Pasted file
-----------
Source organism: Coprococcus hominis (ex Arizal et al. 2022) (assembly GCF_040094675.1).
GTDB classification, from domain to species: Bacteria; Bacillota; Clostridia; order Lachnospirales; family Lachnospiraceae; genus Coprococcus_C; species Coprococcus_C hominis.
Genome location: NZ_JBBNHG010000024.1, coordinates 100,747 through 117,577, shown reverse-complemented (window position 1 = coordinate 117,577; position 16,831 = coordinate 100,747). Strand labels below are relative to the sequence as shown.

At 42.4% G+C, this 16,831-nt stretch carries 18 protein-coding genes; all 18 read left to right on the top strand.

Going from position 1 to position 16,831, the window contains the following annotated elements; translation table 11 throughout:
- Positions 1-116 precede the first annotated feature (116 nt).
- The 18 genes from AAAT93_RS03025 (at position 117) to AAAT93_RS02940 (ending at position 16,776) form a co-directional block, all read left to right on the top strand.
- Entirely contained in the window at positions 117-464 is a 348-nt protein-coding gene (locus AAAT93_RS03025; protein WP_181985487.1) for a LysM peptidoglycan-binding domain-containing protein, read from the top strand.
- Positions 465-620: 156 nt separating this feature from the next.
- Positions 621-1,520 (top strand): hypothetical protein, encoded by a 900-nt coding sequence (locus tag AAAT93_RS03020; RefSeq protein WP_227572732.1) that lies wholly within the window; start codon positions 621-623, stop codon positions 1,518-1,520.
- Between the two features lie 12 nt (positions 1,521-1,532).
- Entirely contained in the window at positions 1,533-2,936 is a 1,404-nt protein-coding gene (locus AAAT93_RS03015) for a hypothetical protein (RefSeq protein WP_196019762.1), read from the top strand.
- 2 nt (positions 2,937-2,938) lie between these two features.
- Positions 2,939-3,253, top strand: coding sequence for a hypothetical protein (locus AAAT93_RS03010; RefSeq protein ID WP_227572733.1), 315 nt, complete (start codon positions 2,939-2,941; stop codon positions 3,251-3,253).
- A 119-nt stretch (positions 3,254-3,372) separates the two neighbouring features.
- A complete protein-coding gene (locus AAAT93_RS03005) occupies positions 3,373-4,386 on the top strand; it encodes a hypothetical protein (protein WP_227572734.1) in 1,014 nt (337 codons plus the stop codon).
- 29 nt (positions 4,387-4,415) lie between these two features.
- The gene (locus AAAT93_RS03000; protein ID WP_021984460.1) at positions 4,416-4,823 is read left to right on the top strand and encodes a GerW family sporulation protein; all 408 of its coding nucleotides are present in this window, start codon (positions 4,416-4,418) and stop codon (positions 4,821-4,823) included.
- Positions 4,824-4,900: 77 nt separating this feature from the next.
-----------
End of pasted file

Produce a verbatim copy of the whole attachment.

Source organism: Coprococcus hominis (ex Arizal et al. 2022) (assembly GCF_040094675.1).
GTDB classification, from domain to species: Bacteria; Bacillota; Clostridia; order Lachnospirales; family Lachnospiraceae; genus Coprococcus_C; species Coprococcus_C hominis.
Genome location: NZ_JBBNHG010000024.1, coordinates 100,747 through 117,577, shown reverse-complemented (window position 1 = coordinate 117,577; position 16,831 = coordinate 100,747). Strand labels below are relative to the sequence as shown.

At 42.4% G+C, this 16,831-nt stretch carries 18 protein-coding genes; all 18 read left to right on the top strand.

Going from position 1 to position 16,831, the window contains the following annotated elements; translation table 11 throughout:
- Positions 1-116 precede the first annotated feature (116 nt).
- The 18 genes from AAAT93_RS03025 (at position 117) to AAAT93_RS02940 (ending at position 16,776) form a co-directional block, all read left to right on the top strand.
- Entirely contained in the window at positions 117-464 is a 348-nt protein-coding gene (locus AAAT93_RS03025; protein WP_181985487.1) for a LysM peptidoglycan-binding domain-containing protein, read from the top strand.
- Positions 465-620: 156 nt separating this feature from the next.
- Positions 621-1,520 (top strand): hypothetical protein, encoded by a 900-nt coding sequence (locus tag AAAT93_RS03020; RefSeq protein WP_227572732.1) that lies wholly within the window; start codon positions 621-623, stop codon positions 1,518-1,520.
- Between the two features lie 12 nt (positions 1,521-1,532).
- Entirely contained in the window at positions 1,533-2,936 is a 1,404-nt protein-coding gene (locus AAAT93_RS03015) for a hypothetical protein (RefSeq protein WP_196019762.1), read from the top strand.
- 2 nt (positions 2,937-2,938) lie between these two features.
- Positions 2,939-3,253, top strand: coding sequence for a hypothetical protein (locus AAAT93_RS03010; RefSeq protein ID WP_227572733.1), 315 nt, complete (start codon positions 2,939-2,941; stop codon positions 3,251-3,253).
- A 119-nt stretch (positions 3,254-3,372) separates the two neighbouring features.
- A complete protein-coding gene (locus AAAT93_RS03005) occupies positions 3,373-4,386 on the top strand; it encodes a hypothetical protein (protein WP_227572734.1) in 1,014 nt (337 codons plus the stop codon).
- 29 nt (positions 4,387-4,415) lie between these two features.
- The gene (locus AAAT93_RS03000; protein ID WP_021984460.1) at positions 4,416-4,823 is read left to right on the top strand and encodes a GerW family sporulation protein; all 408 of its coding nucleotides are present in this window, start codon (positions 4,416-4,418) and stop codon (positions 4,821-4,823) included.
- Positions 4,824-4,900: 77 nt separating this feature from the next.